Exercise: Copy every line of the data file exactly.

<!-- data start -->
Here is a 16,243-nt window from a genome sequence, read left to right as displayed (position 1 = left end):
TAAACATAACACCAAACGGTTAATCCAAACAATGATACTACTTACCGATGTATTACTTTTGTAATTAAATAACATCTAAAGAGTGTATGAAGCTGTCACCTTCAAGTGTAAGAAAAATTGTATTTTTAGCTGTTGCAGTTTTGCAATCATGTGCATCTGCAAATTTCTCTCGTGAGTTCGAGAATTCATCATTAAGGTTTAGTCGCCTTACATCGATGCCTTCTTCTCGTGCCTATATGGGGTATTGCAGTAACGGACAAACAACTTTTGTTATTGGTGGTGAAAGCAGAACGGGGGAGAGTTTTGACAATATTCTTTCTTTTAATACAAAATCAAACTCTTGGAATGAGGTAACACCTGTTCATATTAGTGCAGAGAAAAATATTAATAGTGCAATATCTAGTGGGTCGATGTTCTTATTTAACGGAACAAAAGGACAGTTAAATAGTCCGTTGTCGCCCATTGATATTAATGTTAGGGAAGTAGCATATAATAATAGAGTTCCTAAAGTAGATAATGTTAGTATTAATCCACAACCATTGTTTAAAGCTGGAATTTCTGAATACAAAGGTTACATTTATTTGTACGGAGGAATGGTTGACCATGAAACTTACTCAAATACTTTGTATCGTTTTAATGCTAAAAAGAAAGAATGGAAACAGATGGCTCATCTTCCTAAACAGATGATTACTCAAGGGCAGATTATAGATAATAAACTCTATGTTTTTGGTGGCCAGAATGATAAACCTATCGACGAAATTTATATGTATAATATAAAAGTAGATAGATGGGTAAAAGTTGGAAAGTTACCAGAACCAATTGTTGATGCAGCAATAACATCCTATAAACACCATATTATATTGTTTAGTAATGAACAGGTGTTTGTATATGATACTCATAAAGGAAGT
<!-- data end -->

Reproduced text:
Here is a 16,243-nt window from a genome sequence, read left to right as displayed (position 1 = left end):
TAAACATAACACCAAACGGTTAATCCAAACAATGATACTACTTACCGATGTATTACTTTTGTAATTAAATAACATCTAAAGAGTGTATGAAGCTGTCACCTTCAAGTGTAAGAAAAATTGTATTTTTAGCTGTTGCAGTTTTGCAATCATGTGCATCTGCAAATTTCTCTCGTGAGTTCGAGAATTCATCATTAAGGTTTAGTCGCCTTACATCGATGCCTTCTTCTCGTGCCTATATGGGGTATTGCAGTAACGGACAAACAACTTTTGTTATTGGTGGTGAAAGCAGAACGGGGGAGAGTTTTGACAATATTCTTTCTTTTAATACAAAATCAAACTCTTGGAATGAGGTAACACCTGTTCATATTAGTGCAGAGAAAAATATTAATAGTGCAATATCTAGTGGGTCGATGTTCTTATTTAACGGAACAAAAGGACAGTTAAATAGTCCGTTGTCGCCCATTGATATTAATGTTAGGGAAGTAGCATATAATAATAGAGTTCCTAAAGTAGATAATGTTAGTATTAATCCACAACCATTGTTTAAAGCTGGAATTTCTGAATACAAAGGTTACATTTATTTGTACGGAGGAATGGTTGACCATGAAACTTACTCAAATACTTTGTATCGTTTTAATGCTAAAAAGAAAGAATGGAAACAGATGGCTCATCTTCCTAAACAGATGATTACTCAAGGGCAGATTATAGATAATAAACTCTATGTTTTTGGTGGCCAGAATGATAAACCTATCGACGAAATTTATATGTATAATATAAAAGTAGATAGATGGGTAAAAGTTGGAAAGTTACCAGAACCAATTGTTGATGCAGCAATAACATCCTATAAACACCATATTATATTGTTTAGTAATGAACAGGTGTTTGTATATGATACTCATAAAGGAAGT